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dc.contributor.authorNunbogu, Abraham Marshall 19:10:00 (GMT) 19:10:00 (GMT)
dc.description.abstractAccess to water, sanitation and hygiene (WaSH) is widely recognized as an important pathway to promoting human health and wellbeing. Despite the progress in access to water and sanitation in Low-and Middle-Income Countries (LMIC), there are significant inequalities and disparities across space and place. Inequalities in WaSH access heighten women’s vulnerability to violence when meeting their WaSH needs. This represents a significant barrier to achieving the Sustainable Development Goals (SDGs) by 2030. For instance, it will not be possible to achieve health and wellbeing for all (SDG 3) without safe water and sanitation for all (SDG 6), and neither is it possible without empowering women (SDG 5). However, WaSH practitioners and researchers are yet to adequately conceptualize the gendered vulnerability to violence in WaSH for informed policy. This thesis draws on an integrated theoretical framework to explore the relationships between WaSH access and gendered dimensions of vulnerabilities to violence in LMICs. The research focused on three broad objectives: first, to develop an integrated theoretical framework for framing our understanding of WaSH gender-based violence in Low-and Middle-Income Countries (LMICs); second, to characterize the dimensions of WaSH gender-based violence (WaSH-GBV) in LMICs; and finally, to explore the WaSH-GBV experiences of Ghanaian immigrants in Canada over the life course. A qualitative research approach – involving conceptual review, scoping review, and in-depth interviews –was used in the research. The conceptual review proposes an integrated theoretical framework for understanding intersectional vulnerabilities such as gender-based violence and water insecurity in LMICs. This framework emphasizes the role of place and scale in the conceptualization of WaSH-GBV in LMICs. It argues that WaSH-GBV is a relational outcome, and our understanding of it is tied to how individuals, communities and institutions envision place and how their interactions are maintained over time. Results from the scoping review reveal four interrelated dimensions of WaSH-GBV in LMICs, including structural, physical, psychosocial, and sexual violence. Structural violence is mutually constitutive with the other dimensions of violence. Further, the in-depth interviews (n=27; 16 women and 11 men) reveal that individual understanding and perceptions of WaSH-GBV are complex, socially constructed and context-dependent. Participants’ narratives indicate that while WaSH-GBV may occur in one place, the psychosocial impacts are not bound to place and time. This research makes significant contributions to knowledge, policy, and practice. Theoretically, the research demonstrates the utility of incorporating feminist political ecology with political ecology of health to form an integrated theoretical framework – feminist political ecology of health (FPEH) for a broader understanding of the multidimensional nature of WaSH-GBV and how contextual factors produce and reinforce experiences of violence across space and place. The framework is a useful tool for exploring how structural factors at different scales interact to shape gendered WaSH vulnerabilities in LMICs. The framework provides a robust platform for understanding the relationship between health in place and how health outcomes across scales (i.e., micro, meso and macro) are gendered. While the framework focuses on WaSH inequalities and vulnerabilities in LMICS, it is also useful in the context of developed countries and other research areas concerned with exploring health inequalities among populations. Methodologically, the research contributes to the conceptualization of WaSH-GBV in LMICs. The research also highlights the strengths of employing multiple qualitative methods such as scoping reviews and in-depth interviews for a broader understanding of WaSH-GBV in cross-cultural settings. In terms of policy, understanding WaSH-GBV as a relational outcome will facilitate global efforts on achieving SDGs: 3 – ensure good health and wellbeing for all; 5 – achieve gender equality and empower all women and girls; and 6 – ensure water and sanitation for all. The research also highlights the need for policies that are tailored and integrate community perspectives and experiences for promoting collective social change and community-led mobilization efforts that promote gender equality.en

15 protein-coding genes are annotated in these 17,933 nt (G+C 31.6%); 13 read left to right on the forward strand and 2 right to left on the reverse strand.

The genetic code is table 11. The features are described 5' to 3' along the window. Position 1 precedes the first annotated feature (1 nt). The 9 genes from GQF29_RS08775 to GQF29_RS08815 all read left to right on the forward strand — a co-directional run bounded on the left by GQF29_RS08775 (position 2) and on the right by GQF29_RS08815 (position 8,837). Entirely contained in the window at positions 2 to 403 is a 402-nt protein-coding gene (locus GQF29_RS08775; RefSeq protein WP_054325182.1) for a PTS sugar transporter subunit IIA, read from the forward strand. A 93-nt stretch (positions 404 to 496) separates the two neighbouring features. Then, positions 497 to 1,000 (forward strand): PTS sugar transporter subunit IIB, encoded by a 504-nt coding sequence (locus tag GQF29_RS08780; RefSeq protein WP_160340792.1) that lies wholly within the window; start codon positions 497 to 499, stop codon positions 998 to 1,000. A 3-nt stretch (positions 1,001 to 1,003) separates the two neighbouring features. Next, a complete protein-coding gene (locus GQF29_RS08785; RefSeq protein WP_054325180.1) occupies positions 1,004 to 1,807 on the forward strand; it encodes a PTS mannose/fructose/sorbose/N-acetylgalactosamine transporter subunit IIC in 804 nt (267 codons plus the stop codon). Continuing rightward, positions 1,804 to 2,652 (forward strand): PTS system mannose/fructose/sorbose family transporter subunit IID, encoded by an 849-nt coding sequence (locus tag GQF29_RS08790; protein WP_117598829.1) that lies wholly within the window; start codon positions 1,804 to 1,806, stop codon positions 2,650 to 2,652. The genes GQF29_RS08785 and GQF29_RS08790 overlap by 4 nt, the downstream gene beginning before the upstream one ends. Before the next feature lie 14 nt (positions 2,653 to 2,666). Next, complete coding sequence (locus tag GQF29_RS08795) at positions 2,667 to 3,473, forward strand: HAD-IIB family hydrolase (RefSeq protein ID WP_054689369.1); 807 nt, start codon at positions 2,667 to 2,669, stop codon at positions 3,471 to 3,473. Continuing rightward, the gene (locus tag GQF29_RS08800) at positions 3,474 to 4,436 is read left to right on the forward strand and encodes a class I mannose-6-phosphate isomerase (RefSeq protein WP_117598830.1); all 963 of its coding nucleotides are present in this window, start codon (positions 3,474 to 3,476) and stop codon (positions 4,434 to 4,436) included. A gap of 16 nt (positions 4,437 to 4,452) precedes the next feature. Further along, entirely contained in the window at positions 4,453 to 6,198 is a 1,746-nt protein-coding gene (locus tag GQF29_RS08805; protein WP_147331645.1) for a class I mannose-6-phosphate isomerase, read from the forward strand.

dc.publisherUniversity of Waterlooen
dc.subjectgender-based violenceen
dc.subjecthealth equityen
dc.titleBridging the health equity gap: examining the effects of water, sanitation and hygiene (WaSH) gender-based violence on health and wellbeing in Ghanaen
dc.typeDoctoral Thesisen
dc.pendingfalse and Environmental Managementen of Waterlooen
uws-etd.degreeDoctor of Philosophyen
uws.contributor.advisorElliott, Susan J.
uws.contributor.affiliation1Faculty of Environmenten

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